Airline hero Chesley “Sully” Sullenberger is on a crusade to keep the nation’s overburdened air traffic control (ATC) system from being privatized.
In association with the Alliance for Aviation Across America, Sullenberger stars in a new TV commercial that warns against privatizing ATC, a move that Sullenberger insists would give airlines the “keys to the kingdom,” as he puts it in the new TV spot.
Though he was a longtime airline guy himself, Sullenberger believes airlines have not displayed the kind of management skills in recent times that would suggest they are up to the task of overseeing a new air traffic control arrangement in the United States.
“We can’t trust big corporations to run air traffic control” argues Sullenberger in the new commercial.
Sullenberger offers up even more dire predictions in the new spot. He also notes privatizing ATC would, in Sullenberger’s opinion, put decisions in the hands of a corporate monopoly that would put profits ahead of safety.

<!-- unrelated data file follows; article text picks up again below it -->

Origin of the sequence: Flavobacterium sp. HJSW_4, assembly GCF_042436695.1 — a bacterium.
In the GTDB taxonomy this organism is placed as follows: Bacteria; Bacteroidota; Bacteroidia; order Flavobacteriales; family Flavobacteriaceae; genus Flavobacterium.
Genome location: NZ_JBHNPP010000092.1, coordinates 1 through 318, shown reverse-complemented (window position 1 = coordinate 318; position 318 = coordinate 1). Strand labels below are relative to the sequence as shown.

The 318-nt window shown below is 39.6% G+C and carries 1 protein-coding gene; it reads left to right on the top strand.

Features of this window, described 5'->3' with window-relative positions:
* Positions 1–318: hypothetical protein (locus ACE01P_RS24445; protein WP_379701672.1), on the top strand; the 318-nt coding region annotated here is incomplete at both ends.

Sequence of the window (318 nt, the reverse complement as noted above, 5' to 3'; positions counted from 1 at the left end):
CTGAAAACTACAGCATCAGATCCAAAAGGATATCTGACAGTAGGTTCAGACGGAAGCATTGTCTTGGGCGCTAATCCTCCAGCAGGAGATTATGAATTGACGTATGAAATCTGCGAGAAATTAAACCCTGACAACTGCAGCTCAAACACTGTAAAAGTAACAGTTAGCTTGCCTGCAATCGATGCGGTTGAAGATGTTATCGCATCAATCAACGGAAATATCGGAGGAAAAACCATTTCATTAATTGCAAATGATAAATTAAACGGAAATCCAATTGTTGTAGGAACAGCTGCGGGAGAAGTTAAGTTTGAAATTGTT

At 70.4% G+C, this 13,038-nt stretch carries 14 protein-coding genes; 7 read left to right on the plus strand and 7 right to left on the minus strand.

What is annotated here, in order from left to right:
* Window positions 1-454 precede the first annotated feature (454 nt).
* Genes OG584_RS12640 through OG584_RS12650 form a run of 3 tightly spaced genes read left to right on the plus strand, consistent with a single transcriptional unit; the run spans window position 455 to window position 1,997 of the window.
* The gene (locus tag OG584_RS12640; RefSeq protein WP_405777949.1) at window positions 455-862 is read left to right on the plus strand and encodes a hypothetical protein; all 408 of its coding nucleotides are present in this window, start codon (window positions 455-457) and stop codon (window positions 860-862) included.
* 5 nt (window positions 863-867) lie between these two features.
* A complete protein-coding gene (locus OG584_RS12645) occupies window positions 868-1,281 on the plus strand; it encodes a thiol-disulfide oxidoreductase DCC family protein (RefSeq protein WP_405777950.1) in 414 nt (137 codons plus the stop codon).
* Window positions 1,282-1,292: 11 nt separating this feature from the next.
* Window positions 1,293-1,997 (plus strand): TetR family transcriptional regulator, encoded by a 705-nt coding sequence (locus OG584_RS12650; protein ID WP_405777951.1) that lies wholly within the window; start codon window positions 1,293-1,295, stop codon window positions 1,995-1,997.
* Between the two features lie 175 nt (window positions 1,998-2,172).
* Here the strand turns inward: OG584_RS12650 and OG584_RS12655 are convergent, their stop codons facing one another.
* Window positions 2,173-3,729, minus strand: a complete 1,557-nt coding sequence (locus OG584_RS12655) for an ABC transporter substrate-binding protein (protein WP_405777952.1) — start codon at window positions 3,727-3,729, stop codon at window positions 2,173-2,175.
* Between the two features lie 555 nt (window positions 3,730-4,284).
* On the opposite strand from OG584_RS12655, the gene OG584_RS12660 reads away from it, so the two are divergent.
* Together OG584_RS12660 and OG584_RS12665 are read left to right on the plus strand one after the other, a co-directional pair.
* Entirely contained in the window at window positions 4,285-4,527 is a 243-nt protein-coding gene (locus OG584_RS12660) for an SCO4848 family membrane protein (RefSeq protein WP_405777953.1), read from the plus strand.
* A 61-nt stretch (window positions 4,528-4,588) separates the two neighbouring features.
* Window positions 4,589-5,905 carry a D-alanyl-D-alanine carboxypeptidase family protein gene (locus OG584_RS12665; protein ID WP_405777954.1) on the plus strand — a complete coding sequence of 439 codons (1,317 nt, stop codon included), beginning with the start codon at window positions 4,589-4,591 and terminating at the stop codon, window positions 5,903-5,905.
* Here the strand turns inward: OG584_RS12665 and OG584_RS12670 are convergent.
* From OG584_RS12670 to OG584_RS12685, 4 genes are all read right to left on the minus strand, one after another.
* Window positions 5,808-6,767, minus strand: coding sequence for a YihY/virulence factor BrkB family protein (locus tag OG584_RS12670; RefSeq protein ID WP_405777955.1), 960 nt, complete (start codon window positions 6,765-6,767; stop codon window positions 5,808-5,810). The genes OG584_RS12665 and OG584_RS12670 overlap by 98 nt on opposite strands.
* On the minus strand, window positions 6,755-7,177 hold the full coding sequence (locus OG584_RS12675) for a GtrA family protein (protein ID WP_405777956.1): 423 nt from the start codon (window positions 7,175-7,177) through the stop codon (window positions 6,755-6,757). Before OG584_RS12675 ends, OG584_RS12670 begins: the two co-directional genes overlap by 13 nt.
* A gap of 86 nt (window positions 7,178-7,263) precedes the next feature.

Sullenberger’s stance on the air traffic control debate would appear to put the so-called “Hero of the Hudson,” who safely landed a stricken aircraft on the Hudson River, at odds with United Airlines CEO Oscar Munoz, who just days ago sent a memo to his 90,000-plus employees in which he said the solution to the ATC problem in the U.S. is to “take the system out of the political arena and create an independent entity capable of bringing cutting-edge technology online through predictable funding and expert management.”
Munoz urged his United team to focus on Congress and “make the case not only for our industry, but for our customers who want greater reliability and fewer delays.”
In an interview, Alliance for Aviation Across America Executive Director Selena Shilad emphasized that Sullenberger’s opinions expressed in the TV spot are his and do not necessarily reflect the viewpoint of the Alliance.
Shilad, however, said the Alliance believes it would be possible to modernize the nation’s air traffic control system and make it more efficient without necessarily going the privatization route. But Shilad did not provide any specifics as to how that might happen.
United Airlines is a unit of United Continental Holdings (NYSE: UAL).